Part 3 of 3 (Continuation of Nova Scotia Summer Vacation)
We checked out of Homewood Suites in Halifax and began the trip to White Point Resort, Nova Scotia. The plan was to take in the sights along the way. The main attraction of the day was to visit Peggy’s Cove, about one hour west of Halifax. It was another beautiful day in Nova Scotia.
When we arrived in Peggy’s Cove, there was already a line of traffic inching along the main road to the lighthouse. Not knowing about the parking situation, we followed cars into the first lot that we came upon. There was no parking available and cars were going in all directions. As soon as feasibly possible, we got out of that lot and did some more inching along to the end of the road. We were glad that we made the decision to search out additional parking. There was a large lot at the top of the road and we soon found parking. This parking was next to the lighthouse, a gift shop and restaurant.
We first decided to check-out the gift shop. Afterwards, we walked over to the cliffs where the lighthouse was located. Along the walkway, there was a bagpipe player playing music.
We climbed the boulders and took pictures. It was pretty clear when we arrived. However, as time progressed, the fog began to roll into the cove. We stopped in at a few of the shops along the way and visited the Welcome Center to read up on the history of Peggy’s Cove. We spent about an hour and a half at this site.
Next, we headed to the Swissair Flight 111 Memorial, about 15 minutes away. There a couple of parking lots were available and it was a very wide open, undeveloped area. A memorial had been erected for those lost in the plane crash of September 2, 1998 off the Nova Scotia coast. All 229 passengers and crew aboard perished. The search and rescue response, crash recovery operation, and investigation by the Government of Canada took over four years. It was determined that flammable material used in the aircraft’s structure allowed a fire to spread beyond the control of the crew, resulting in the ultimate crash of the aircraft.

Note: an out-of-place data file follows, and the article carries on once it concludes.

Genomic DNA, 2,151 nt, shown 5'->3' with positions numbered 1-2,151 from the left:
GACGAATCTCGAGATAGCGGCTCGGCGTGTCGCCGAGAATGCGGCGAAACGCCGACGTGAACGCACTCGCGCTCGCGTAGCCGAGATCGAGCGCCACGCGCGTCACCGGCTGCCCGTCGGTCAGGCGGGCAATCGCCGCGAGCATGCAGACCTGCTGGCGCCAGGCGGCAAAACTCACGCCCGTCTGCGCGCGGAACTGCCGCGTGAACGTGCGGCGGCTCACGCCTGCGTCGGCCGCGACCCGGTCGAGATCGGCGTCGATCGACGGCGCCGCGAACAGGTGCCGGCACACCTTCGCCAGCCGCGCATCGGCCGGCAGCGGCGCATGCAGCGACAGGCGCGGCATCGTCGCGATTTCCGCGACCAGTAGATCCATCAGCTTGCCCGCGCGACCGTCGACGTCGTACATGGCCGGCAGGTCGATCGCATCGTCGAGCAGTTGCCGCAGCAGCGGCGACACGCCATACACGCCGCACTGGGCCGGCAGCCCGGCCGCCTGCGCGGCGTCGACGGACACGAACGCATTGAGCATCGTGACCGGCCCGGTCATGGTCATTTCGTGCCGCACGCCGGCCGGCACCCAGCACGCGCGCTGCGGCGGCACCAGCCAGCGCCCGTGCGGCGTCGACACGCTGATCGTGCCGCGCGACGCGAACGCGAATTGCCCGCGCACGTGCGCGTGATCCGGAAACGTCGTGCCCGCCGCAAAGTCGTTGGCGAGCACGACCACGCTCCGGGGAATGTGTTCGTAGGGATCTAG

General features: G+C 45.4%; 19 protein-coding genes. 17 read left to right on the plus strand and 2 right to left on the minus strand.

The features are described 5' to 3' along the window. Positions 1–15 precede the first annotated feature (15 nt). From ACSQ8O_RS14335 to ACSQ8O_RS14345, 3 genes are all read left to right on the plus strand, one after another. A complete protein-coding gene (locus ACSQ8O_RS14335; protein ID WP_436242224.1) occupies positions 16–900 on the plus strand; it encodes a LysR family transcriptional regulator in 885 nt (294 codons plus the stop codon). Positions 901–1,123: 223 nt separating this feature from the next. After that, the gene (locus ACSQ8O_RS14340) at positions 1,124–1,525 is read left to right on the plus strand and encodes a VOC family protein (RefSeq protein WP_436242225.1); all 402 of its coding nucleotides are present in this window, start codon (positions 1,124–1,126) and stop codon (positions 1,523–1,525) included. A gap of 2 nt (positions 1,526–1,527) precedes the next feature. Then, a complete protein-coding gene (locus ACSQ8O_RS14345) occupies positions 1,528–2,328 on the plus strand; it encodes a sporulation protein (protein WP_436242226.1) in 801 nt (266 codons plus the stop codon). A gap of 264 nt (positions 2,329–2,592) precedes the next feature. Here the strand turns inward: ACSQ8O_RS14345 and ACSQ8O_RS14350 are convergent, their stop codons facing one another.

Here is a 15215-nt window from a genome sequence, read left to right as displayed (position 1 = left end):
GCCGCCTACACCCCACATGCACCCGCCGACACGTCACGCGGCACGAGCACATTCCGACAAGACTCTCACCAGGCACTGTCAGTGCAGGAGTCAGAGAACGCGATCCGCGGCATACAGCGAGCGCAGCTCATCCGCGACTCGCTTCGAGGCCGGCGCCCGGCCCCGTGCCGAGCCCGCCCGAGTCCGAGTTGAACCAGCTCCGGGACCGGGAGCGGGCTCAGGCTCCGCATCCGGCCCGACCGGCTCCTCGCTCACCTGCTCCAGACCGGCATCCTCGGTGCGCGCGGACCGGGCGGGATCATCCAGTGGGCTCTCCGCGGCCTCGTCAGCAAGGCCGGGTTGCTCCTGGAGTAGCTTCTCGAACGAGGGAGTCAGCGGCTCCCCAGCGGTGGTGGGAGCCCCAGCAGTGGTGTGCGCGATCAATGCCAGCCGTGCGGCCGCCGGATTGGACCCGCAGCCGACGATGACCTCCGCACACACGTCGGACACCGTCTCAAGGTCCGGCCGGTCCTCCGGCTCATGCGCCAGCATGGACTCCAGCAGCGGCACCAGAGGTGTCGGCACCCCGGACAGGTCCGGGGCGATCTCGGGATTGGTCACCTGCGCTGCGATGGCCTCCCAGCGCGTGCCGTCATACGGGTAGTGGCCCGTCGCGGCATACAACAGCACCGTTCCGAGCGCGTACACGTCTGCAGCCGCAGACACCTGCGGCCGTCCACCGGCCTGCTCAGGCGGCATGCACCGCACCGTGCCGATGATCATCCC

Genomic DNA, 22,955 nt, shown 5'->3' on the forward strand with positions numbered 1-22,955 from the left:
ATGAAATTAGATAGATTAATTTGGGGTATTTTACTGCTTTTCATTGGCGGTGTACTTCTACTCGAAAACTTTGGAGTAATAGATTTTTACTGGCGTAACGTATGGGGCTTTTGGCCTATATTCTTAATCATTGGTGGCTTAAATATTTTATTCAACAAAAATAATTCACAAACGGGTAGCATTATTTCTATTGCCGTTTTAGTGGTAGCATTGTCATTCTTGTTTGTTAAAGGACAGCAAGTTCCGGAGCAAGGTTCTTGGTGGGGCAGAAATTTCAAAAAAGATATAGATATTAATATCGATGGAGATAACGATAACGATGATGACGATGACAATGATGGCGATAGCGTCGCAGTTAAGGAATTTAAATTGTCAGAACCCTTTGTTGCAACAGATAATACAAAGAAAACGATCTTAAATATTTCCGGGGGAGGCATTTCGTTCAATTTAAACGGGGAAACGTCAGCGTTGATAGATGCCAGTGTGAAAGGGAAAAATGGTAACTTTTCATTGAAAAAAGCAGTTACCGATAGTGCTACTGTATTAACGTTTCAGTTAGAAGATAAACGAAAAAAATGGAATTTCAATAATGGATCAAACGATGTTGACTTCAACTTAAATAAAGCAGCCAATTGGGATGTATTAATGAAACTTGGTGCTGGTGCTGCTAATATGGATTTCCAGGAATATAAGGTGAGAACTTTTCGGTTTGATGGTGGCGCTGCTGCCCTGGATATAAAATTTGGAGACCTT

When we left the memorial, we decided to drive along the coast, through all the villages along the way. After about two hours though, we decided that if we hoped to get to our destination before dark that we would need to nix the coastal road and take the highway the rest of the way. It was a nice relaxing drive, but we had become a bit eager to reach White Point Resort. Over the years, we had heard what a great vacation destination this resort provided in the exploration of southwest Nova Scotia.
Once we were on the highway, it took about an hour to arrive at the resort. As we drove in, we passed their golf course, the cottages and the boat house, and then arrived at the lodge where check-in is located. The lodge also houses Elliot’s Restaurant, a bar area with live music, a gift shop, the indoor pool and hot tub, a sauna, game room and an outdoor pool. It is a very lovely property overlooking wide expanses of beach and ocean.
Check-in was quick and we were provided with the keys and directions to our cottage . We decided to check with the hostess at Elliot’s to see about making reservations for dinner. Our request was accommodated. It was suggested to us that if we planned to dine each evening at Elliot’s that we should consider making our reservations for the rest of the week. By doing that, we could be assured of a table with an optimal view. We decided to go ahead and reserve for the whole week. At that point, we weren’t sure what our other dining options might be for the week.
Afterwards, we went downstairs to check out the indoor amenities. Then, we walked outside to look at the beach and outdoor pool. There were many cottages that ran along either side of the lodge that were direct oceanfront. Shortly thereafter, we headed back to our car to drive over to our cottage.
The timeshare cottages are tucked away around a lake about half mile from the lodge. It is very quiet and secluded. There are 12 cottages in the White Point Vacation Club. We felt very fortunate to be able to exchange into this resort during July.
As we arrived and parked, Cottage 304 was very private with lots of trees surrounding it. You couldn’t view any of the other cottages from your yard or the back of the cottage where the entry door was located. The cottage had a nice large deck with a gas grill, Adirondack chairs and a fully planted flower box. Over in the back part of the yard was a picnic table.